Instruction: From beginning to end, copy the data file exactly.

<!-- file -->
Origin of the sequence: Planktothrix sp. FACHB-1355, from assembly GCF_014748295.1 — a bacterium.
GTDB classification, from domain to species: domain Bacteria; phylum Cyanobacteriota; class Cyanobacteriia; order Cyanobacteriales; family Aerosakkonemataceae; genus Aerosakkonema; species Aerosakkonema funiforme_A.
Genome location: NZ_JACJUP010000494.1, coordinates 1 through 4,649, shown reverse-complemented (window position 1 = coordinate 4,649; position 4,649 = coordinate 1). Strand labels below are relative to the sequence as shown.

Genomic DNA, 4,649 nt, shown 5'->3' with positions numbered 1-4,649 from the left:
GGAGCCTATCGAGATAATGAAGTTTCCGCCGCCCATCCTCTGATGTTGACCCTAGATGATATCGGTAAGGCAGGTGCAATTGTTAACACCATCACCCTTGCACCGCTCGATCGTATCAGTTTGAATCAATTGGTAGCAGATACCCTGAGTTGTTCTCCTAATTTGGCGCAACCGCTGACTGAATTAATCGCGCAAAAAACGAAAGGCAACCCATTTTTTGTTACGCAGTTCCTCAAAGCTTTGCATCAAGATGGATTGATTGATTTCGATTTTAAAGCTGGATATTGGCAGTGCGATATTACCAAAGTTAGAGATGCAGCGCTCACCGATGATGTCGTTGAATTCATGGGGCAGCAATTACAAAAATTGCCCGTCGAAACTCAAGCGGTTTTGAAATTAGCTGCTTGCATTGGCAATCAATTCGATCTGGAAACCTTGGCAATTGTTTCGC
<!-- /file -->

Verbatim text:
Origin of the sequence: Planktothrix sp. FACHB-1355, from assembly GCF_014748295.1 — a bacterium.
GTDB classification, from domain to species: domain Bacteria; phylum Cyanobacteriota; class Cyanobacteriia; order Cyanobacteriales; family Aerosakkonemataceae; genus Aerosakkonema; species Aerosakkonema funiforme_A.
Genome location: NZ_JACJUP010000494.1, coordinates 1 through 4,649, shown reverse-complemented (window position 1 = coordinate 4,649; position 4,649 = coordinate 1). Strand labels below are relative to the sequence as shown.

Genomic DNA, 4,649 nt, shown 5'->3' with positions numbered 1-4,649 from the left:
GGAGCCTATCGAGATAATGAAGTTTCCGCCGCCCATCCTCTGATGTTGACCCTAGATGATATCGGTAAGGCAGGTGCAATTGTTAACACCATCACCCTTGCACCGCTCGATCGTATCAGTTTGAATCAATTGGTAGCAGATACCCTGAGTTGTTCTCCTAATTTGGCGCAACCGCTGACTGAATTAATCGCGCAAAAAACGAAAGGCAACCCATTTTTTGTTACGCAGTTCCTCAAAGCTTTGCATCAAGATGGATTGATTGATTTCGATTTTAAAGCTGGATATTGGCAGTGCGATATTACCAAAGTTAGAGATGCAGCGCTCACCGATGATGTCGTTGAATTCATGGGGCAGCAATTACAAAAATTGCCCGTCGAAACTCAAGCGGTTTTGAAATTAGCTGCTTGCATTGGCAATCAATTCGATCTGGAAACCTTGGCAATTGTTTCGC